About 30 years ago, when golf development was booming, many new private clubs focused membership development on the concept of refundable membership entrance deposits. The idea was that developers could use these deposits to fund development, avoid the taxable income associated with initiation fees and pay out resignations on a schedule favorable to the developer or at the end of a 30 year period of membership. Unfortunately, the club membership market softened considerably, entrance fees and deposits declined, members wanted out and developers found themselves with a large liability on the balance sheet, members seeking refunds and scrambling in many instances to generate enough memberships to fund operations of the club.
While many clubs have since recovered to some degree thanks to the COVID pandemic, the Membership Refund Liability (MRL) remains an issue at many of the clubs that chose that strategy and impacts them in several ways.
Fundamentally, the balance sheet liability that exists is the root of many challenges these clubs face. Accordingly, any potential buyer sees that as a potential obstacle and a weight on market value. If, during the next 15-20 years a potential buyer is liable for millions in membership refunds it only stands to reason that the concern is significant.
As appraisers, we have developed a mathematical procedure to estimate the present value of that liability by scheduling the “maturity” of each membership, estimating a discount rate and calculating the present value of the liability associated with each membership. The sum of those values is then the present value of the refund liability, which while usually much less than the “face” value of the memberships can still make a significant impact on the value of the club. There are variables, however.
First among those variables is the membership turnover rate. In most cases, if a member seeks to resign prior to the 30 year maturity (which most do), there is typically a provision which states that for each 4 or 5 memberships sold (sometimes limited to those of the same category), 1 resignation is paid out. In theory, this protects the developer from a “run on the bank” that would cripple the club financially. There have been numerous lawsuits pursued by disgruntled members, some of which have succeeded, to recover their deposits. Another issue arises when the buyer of a club with a MRL simply decides to declare bankruptcy for the entity and wipes out the liability. More lawsuits ensue.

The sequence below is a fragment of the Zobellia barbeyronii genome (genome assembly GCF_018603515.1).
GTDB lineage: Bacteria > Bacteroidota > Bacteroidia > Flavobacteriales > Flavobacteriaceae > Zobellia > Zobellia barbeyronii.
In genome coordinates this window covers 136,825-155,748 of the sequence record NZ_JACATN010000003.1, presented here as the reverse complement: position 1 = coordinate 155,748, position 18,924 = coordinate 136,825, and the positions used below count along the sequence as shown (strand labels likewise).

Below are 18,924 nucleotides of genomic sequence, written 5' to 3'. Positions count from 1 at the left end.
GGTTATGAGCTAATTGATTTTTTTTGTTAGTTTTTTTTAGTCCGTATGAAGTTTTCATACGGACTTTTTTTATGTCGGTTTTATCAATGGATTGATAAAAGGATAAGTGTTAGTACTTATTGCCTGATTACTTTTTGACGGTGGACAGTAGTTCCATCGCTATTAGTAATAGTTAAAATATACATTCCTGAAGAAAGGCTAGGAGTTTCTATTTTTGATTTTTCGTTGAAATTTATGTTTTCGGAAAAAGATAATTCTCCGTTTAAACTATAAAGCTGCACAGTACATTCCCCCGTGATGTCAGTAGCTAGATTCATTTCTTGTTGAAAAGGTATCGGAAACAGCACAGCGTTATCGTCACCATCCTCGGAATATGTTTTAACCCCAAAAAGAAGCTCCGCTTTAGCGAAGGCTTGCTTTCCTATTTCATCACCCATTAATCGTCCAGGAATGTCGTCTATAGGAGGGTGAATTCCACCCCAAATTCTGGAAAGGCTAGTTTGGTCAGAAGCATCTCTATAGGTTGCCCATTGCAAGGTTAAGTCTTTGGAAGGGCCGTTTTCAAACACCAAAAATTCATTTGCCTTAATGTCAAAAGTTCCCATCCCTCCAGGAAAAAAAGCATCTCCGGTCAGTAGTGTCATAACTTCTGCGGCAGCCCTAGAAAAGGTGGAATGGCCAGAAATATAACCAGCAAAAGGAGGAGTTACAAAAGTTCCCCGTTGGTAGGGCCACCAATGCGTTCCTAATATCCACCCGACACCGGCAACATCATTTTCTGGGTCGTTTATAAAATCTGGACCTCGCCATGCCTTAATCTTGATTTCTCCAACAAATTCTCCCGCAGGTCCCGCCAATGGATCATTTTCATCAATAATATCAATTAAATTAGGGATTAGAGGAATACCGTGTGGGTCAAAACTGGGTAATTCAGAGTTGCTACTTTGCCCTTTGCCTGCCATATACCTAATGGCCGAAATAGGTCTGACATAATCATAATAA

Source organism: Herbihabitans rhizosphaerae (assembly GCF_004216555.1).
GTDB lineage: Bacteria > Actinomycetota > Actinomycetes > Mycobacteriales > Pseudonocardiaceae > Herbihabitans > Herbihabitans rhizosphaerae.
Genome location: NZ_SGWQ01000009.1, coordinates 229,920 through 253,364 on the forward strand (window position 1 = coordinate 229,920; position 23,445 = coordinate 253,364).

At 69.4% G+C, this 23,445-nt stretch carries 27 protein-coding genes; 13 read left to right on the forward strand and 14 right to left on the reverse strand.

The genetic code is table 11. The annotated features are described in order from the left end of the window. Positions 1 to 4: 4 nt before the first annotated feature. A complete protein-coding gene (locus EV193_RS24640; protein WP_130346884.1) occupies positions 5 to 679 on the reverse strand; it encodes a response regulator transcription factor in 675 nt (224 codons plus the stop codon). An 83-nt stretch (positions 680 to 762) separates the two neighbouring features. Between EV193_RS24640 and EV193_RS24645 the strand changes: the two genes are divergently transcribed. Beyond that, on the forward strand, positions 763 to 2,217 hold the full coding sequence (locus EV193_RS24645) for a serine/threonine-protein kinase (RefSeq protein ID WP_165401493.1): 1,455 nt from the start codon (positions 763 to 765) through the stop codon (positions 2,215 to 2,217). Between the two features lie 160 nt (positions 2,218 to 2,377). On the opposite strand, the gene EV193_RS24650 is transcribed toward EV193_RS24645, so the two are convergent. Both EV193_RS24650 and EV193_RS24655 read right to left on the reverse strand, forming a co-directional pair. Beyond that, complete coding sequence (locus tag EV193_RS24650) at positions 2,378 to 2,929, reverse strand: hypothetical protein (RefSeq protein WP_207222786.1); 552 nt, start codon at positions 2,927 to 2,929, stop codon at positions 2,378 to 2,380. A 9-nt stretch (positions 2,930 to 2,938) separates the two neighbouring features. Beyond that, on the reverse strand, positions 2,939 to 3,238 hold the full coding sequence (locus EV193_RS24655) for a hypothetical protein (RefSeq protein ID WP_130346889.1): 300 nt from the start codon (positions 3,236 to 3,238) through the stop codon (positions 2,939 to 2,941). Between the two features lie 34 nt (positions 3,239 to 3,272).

Many clubs have converted from refundable deposit memberships to non-refundable entrance fees. These, of course bring with them a tax burden to the developer and typically a reduced entrance fee as compared to the refundable deposit, which carries the possibility (if not the promise) of the member recovering their funds in the future.
There was a period when some looked at club membership as an investment. I once had a prospective member ask me about “ROI” (Return on Investment) to which I replied that he shouldn’t join if he was looking at his membership as an investment. The Lower priced, non-refundable memberships seem to have become more popular and as clubs take advantage of increased interest during the COVID era these funds can be used for a variety of deferred maintenance and capital improvement projects.
As clubs get closer and closer to the maturity of many memberships, funding the refunds will be a challenge for many. At lots of clubs, the money just isn’t there. At some, members are simply asked to forgive the obligation. At others, a agreement is worked out between the club and members at a percentage of face value. There’s no one right answer and the problem won’t just go away.